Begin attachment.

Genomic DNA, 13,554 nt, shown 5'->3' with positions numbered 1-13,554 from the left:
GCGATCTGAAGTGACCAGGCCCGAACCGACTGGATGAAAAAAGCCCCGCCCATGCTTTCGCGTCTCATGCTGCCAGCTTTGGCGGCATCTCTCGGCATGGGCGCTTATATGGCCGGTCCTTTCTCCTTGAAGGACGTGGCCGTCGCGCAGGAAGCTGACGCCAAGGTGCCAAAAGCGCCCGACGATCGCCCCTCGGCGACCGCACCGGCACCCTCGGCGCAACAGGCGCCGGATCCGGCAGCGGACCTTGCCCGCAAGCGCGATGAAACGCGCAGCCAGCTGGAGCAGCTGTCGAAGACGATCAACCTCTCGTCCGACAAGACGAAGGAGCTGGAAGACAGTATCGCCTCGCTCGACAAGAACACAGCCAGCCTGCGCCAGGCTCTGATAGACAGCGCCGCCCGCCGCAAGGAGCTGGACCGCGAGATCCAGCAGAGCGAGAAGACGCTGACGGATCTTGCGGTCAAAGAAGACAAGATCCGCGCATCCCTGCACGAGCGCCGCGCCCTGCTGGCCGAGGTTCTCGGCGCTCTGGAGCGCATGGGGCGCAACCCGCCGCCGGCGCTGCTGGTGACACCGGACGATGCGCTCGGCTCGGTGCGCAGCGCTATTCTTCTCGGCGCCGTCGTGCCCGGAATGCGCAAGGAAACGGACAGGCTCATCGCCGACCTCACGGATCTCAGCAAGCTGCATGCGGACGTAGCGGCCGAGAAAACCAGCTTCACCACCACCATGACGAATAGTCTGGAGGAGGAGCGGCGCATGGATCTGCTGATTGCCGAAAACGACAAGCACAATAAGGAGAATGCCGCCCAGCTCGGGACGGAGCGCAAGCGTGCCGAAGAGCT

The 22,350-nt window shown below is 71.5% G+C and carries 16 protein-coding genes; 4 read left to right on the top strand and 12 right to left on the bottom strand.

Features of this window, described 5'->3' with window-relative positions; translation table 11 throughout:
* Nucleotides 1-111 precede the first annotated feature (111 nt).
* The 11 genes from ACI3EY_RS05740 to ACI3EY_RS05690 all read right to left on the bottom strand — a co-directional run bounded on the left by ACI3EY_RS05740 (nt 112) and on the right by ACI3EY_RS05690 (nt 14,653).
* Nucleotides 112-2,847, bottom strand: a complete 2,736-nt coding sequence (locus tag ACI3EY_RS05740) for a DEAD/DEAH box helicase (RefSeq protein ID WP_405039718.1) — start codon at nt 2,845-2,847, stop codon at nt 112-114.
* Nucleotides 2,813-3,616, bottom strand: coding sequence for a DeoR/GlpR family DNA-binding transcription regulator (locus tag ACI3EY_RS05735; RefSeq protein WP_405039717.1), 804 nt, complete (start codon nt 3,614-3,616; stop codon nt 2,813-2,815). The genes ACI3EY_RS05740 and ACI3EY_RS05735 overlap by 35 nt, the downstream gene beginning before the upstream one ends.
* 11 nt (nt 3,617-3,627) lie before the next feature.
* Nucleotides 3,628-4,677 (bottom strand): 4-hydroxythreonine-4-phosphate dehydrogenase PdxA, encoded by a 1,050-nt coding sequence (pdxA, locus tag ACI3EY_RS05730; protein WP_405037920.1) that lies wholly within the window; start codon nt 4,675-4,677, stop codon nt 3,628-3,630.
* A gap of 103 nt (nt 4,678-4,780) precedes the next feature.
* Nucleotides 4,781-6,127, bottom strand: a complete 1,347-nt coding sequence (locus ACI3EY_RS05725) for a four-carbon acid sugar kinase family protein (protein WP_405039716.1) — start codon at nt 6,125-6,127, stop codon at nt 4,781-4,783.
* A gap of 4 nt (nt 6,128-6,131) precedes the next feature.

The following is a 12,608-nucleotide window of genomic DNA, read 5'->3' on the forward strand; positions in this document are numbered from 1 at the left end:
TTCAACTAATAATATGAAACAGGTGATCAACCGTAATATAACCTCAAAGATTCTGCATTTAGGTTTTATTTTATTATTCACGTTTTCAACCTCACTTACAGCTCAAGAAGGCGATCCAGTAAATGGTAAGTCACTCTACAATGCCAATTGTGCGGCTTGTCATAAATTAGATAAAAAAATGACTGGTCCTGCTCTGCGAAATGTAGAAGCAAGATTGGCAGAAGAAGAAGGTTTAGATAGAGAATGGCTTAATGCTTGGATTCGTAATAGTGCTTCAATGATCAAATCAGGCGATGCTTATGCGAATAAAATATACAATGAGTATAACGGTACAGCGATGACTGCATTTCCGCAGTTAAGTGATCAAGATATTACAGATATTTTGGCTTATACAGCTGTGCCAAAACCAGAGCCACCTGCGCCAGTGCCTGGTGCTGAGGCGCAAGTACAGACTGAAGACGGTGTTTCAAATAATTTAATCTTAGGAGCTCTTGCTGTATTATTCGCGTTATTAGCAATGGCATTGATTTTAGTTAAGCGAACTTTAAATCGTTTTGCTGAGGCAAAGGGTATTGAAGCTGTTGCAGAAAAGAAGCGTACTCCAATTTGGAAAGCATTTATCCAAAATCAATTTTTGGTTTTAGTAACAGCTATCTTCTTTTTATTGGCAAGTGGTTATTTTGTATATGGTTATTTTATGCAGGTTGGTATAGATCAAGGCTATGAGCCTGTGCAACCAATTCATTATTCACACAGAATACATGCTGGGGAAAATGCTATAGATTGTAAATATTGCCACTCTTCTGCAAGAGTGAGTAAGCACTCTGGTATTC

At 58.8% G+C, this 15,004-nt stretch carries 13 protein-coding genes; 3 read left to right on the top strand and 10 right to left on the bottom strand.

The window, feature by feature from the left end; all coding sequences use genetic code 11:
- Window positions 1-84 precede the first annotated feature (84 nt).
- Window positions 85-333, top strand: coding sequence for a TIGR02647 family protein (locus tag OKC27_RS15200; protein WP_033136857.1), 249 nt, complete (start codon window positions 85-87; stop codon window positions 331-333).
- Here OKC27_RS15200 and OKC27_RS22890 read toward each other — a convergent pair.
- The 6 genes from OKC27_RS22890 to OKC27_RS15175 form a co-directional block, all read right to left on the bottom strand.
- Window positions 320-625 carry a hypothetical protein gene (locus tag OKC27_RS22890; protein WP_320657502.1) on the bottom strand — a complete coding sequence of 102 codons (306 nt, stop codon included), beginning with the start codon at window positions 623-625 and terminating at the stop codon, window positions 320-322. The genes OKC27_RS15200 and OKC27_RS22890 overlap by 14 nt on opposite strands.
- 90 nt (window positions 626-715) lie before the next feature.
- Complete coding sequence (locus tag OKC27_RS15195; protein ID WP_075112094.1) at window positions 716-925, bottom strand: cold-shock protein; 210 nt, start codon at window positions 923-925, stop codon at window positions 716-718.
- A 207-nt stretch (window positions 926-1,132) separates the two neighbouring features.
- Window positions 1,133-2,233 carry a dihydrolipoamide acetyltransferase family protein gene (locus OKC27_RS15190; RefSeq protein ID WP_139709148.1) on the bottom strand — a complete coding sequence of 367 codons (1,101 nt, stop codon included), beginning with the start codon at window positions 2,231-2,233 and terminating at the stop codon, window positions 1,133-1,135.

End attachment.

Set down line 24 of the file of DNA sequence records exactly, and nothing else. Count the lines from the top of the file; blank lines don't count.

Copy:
- Complete coding sequence (locus tag OKC27_RS15195; protein ID WP_075112094.1) at window positions 716-925, bottom strand: cold-shock protein; 210 nt, start codon at window positions 923-925, stop codon at window positions 716-718.